If you follow Apple news closely, at some point in the last week you've probably seen the graph above. It's from Apple's Developer Support page, and the company calculates the figure by looking at the iOS versions of devices accessing the App Store. Like Google's analogous developer dashboard for Android, it's meant to give developers a broad look at OS usage so they can use that data to determine which OSes to support with their apps.
The problem with the graph above isn't that it shows iOS 8 and iOS 7 with the same amount of share, but that the number for iOS 8 has climbed just a single percentage point since the last measurement was taken on September 21. Apple's data mirrors what a number of other independent firms have been claiming virtually since launch day—Chitika's data shows that iOS 8 had rolled out to 7.3 percent of the iOS userbase after 24 hours of availability, while iOS 7 had already hit 18.2 percent in the first 24 hours after its launch. More recent data from Fiksu shows an adoption curve closer to iOS 5 (the last version you needed iTunes to upgrade to) than to iOS 6 or iOS 7.
Though the Ars audience is generally more tech-savvy than the general populace, our own data shows that you guys are embracing iOS 8 less enthusiastically than you picked up iOS 7. Here's data from iOS 7's first two full weeks (running from September 22 of 2013 to October 5) compared to data from iOS 8's first two full weeks (September 21 of 2014 to October 4). Around 70 percent of our site visits came from iOS 7 in that time period, compared to about 60 percent from iOS 8.
A reader writes:
No doubt I’m not the first of your readers to bring your attention to this story, but just in case: Democratic candidate for Texas governor Wendy Davis has revealed that she had two abortions for medical reasons. I thought you all might be interested because of your previous coverage of late-term abortion.
Aman Batheja and Jay Root have details:
[Davis's new book] reveals that Davis terminated a pregnancy in 1997 during the second trimester due to the fetus having an acute brain abnormality after Davis received multiple medical opinions suggesting that the baby would not survive. Davis describes in heart-wrenching detail how the experience crushed her. “I couldn’t breathe. I literally couldn’t catch my breath,” Davis wrote of her reaction when she first learned the diagnosis. “I don’t remember much else about that day other than calling [husband] Jeff, trying to contain my hysterical crying. The rest of it is a shocked, haze-filled blur.”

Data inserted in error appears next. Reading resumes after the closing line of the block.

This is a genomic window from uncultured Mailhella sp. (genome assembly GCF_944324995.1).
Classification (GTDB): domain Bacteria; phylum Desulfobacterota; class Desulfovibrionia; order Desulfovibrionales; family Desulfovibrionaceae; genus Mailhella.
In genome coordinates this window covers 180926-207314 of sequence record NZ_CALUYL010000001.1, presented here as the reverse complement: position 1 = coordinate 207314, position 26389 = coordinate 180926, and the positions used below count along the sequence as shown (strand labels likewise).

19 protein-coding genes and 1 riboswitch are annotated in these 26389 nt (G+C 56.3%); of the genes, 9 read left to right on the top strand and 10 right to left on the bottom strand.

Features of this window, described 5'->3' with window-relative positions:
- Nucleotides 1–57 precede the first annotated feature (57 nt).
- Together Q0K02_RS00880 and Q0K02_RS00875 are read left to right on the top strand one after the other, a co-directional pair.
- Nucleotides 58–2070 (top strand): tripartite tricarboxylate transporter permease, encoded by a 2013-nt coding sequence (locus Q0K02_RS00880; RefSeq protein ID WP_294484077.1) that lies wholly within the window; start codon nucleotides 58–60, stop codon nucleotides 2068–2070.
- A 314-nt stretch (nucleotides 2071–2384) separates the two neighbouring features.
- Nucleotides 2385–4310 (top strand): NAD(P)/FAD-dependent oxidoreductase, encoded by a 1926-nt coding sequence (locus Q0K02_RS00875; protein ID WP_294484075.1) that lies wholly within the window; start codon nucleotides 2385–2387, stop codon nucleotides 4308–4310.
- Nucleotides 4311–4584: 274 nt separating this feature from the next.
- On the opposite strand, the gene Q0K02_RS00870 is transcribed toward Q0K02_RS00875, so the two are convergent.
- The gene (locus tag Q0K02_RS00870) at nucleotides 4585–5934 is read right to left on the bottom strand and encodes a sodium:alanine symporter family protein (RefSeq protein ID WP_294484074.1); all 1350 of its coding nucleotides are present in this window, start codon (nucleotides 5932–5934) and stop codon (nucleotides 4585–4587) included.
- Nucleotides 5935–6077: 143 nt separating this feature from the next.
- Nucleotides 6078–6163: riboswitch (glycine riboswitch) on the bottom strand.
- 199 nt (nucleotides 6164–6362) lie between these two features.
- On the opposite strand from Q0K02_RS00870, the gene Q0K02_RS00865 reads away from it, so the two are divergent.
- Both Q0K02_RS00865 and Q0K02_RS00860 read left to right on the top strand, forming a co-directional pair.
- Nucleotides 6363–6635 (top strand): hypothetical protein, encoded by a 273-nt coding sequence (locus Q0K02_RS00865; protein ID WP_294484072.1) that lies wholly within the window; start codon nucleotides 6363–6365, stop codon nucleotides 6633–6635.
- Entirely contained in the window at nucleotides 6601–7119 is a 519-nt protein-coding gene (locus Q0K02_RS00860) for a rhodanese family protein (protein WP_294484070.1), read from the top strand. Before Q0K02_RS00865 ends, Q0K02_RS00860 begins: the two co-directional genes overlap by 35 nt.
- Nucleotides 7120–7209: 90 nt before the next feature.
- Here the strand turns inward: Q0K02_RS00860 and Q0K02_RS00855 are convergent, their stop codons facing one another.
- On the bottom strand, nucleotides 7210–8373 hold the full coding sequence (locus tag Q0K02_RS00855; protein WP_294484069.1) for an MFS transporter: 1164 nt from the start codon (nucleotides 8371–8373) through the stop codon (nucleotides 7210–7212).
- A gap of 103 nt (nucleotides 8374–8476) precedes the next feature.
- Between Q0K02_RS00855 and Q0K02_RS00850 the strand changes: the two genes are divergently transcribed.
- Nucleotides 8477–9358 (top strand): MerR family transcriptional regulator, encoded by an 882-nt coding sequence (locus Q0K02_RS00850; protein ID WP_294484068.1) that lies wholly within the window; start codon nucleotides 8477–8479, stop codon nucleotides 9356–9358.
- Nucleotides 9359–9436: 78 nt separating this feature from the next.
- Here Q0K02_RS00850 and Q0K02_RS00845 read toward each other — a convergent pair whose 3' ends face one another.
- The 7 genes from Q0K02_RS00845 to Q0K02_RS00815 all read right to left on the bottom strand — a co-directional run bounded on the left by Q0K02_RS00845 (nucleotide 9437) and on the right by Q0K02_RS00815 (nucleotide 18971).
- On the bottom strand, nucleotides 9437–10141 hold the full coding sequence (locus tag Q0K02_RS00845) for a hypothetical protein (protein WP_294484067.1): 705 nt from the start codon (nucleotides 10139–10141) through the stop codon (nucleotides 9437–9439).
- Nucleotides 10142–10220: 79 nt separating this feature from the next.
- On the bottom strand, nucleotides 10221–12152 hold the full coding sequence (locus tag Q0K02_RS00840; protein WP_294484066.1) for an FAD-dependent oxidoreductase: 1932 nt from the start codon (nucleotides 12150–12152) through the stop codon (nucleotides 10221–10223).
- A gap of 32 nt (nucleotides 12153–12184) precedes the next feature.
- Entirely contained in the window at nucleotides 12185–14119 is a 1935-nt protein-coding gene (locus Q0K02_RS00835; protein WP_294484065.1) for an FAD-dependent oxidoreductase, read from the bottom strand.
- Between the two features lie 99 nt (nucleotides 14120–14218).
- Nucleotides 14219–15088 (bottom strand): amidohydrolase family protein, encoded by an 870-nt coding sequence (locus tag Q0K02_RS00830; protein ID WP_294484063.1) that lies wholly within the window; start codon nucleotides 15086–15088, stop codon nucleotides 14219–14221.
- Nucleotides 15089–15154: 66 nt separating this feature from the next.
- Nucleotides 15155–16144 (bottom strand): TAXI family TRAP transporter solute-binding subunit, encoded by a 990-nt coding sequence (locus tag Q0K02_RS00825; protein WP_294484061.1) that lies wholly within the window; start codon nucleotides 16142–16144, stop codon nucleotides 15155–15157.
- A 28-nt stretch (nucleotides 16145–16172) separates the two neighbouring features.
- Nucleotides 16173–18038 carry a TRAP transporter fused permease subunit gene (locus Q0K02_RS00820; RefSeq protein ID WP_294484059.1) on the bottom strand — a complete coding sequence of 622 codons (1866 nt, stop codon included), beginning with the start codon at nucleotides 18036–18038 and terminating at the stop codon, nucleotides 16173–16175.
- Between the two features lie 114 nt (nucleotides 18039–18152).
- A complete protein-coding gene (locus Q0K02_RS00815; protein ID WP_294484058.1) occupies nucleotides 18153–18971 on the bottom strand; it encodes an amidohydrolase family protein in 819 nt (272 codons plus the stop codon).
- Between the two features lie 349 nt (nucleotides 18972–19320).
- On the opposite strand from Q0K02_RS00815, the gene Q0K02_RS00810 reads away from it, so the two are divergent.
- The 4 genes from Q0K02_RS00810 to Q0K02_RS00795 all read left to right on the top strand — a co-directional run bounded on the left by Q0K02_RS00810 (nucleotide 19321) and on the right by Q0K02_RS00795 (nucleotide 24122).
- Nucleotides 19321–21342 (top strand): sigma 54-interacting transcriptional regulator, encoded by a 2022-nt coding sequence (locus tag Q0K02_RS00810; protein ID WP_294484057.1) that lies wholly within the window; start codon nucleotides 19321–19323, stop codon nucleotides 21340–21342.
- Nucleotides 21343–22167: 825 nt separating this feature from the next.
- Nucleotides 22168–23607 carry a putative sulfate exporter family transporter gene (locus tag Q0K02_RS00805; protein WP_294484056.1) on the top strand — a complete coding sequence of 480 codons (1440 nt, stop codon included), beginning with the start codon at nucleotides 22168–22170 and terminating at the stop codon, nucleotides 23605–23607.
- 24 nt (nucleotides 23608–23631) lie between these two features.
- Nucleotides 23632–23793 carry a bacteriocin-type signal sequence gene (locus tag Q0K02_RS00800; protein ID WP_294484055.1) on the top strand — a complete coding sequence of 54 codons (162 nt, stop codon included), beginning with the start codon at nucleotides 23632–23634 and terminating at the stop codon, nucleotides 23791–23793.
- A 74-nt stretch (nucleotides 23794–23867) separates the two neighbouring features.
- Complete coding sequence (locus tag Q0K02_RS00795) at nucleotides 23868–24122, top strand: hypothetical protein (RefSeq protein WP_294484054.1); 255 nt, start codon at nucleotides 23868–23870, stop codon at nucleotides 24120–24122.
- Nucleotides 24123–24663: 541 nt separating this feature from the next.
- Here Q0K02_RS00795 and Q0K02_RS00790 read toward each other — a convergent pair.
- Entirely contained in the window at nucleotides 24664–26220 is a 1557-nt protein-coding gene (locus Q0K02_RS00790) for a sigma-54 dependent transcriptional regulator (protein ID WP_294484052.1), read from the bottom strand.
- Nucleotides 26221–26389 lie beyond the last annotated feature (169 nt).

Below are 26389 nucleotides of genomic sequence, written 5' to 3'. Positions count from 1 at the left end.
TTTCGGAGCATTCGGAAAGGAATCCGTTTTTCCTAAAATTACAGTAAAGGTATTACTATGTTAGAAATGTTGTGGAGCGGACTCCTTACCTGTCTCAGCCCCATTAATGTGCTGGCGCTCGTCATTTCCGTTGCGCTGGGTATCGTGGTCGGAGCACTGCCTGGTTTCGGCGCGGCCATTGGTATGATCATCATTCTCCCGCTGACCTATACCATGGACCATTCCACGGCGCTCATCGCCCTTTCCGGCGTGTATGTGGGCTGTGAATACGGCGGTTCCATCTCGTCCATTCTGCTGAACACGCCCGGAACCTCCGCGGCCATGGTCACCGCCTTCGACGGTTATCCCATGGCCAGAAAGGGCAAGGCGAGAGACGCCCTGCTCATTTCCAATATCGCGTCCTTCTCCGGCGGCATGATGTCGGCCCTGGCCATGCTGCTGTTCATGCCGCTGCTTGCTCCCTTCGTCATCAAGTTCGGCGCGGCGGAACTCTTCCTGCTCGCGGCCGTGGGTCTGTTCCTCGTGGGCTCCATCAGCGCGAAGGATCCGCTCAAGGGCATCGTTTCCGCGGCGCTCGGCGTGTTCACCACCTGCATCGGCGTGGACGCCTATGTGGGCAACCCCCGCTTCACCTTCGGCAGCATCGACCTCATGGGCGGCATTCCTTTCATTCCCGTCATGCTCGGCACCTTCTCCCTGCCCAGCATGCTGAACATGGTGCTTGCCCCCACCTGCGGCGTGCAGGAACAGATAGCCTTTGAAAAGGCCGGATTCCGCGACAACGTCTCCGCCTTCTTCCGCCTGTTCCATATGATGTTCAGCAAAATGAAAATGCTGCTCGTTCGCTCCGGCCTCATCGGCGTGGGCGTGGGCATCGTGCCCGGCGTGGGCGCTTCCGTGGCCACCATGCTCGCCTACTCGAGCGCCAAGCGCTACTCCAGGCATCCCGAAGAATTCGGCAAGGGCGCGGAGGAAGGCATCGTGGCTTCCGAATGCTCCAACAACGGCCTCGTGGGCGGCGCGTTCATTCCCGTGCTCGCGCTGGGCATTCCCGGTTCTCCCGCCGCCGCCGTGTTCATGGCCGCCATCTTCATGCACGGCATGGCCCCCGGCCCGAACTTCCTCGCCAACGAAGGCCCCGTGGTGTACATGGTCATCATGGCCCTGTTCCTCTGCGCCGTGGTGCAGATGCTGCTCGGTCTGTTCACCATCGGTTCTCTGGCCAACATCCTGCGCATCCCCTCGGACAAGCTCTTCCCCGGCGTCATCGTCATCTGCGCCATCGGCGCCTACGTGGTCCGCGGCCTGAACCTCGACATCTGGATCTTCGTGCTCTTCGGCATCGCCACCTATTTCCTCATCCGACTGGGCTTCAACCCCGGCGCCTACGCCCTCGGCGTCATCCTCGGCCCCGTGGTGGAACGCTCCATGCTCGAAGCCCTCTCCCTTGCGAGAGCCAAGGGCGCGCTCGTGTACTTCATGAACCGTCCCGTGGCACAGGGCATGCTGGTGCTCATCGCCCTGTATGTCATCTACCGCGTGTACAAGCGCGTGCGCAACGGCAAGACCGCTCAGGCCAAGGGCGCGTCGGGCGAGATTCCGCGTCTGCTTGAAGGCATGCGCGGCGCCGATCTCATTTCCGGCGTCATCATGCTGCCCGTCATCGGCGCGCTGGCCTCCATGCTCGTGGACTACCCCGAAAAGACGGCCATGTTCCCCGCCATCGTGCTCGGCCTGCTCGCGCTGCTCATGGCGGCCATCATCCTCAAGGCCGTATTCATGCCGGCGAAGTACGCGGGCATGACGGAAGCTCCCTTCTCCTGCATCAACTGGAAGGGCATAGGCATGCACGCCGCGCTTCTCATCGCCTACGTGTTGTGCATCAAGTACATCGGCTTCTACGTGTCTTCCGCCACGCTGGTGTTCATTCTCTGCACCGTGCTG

The doctor said that the baby wouldn’t survive to full term, and if she did, she would suffer and probably not survive delivery. “We had been told that even if she did survive, she would probably be deaf, blind, and in a permanent vegetative state,” Davis wrote.
Jessica Valenti praises Davis’s candor but defends women who stay quiet about abortions:
[W]omen’s abortions are none of your business – not even those of a public figure, not even one who became an international figure because of abortion rights. We shouldn’t have to explain ourselves or justify our life decisions: our abortions are ours alone.
Research shows that talking with people about issues like abortion helps to lessen stigma around terminating a pregnancy. But why must women splay their most intimate moments out into the world in order for people to understand how basic and necessary abortion rights really are?
And Sarah Kliff reminds us that Davis, while her situation was more extreme than most, is far from unusual for having terminated pregnancies:
Talking about abortion is rare — but the actual experience isn’t. More than one in every five pregnancies — 21 percent, excluding miscarriages — are terminated, according to the Guttmacher Institute, a non-profit research organization that supports abortion rights. Each year, 1.7 percent of American women between 15 and 44 have an abortion.
Researchers at the Guttmacher Institute published separate research in the journal Obstetrics and Gynecology, estimating that if the abortion rate from 2008 held, 30 percent of American women would have obtained an abortion by time they turned 45. One in 12 women, at the 2008 rate, would have had an abortion by age 20, and a quarter of all women under 30 would have terminated a pregnancy.
Taking photos can worsen your memory of the things you see:
Two new studies published in Psychological Science found that people who took pictures of objects had more trouble remembering specific details about them, where they were situated, and even if they had seen them at all.
Fairfield University psychologist Linda Henkel had people take tours through the university’s Bellarmine Museum of Art. On the tour, the subjects were asked to take note of certain objects, either by photographing them, or simply by observing them. The next day participants had less accurate memories of the objects they photographed compared to the ones they had only observed. Henkel attributed this to something she called the “photo-taking impairment effect,” which is sort of like in The Phaedrus, where Plato warns that the written word kills our ability to memorize things, but with cameras instead of writing.
“When people rely on technology to remember for them—counting on the camera to record the event and thus not needing to attend to it fully themselves—it can have a negative impact on how well they remember their experiences,” Henkel said.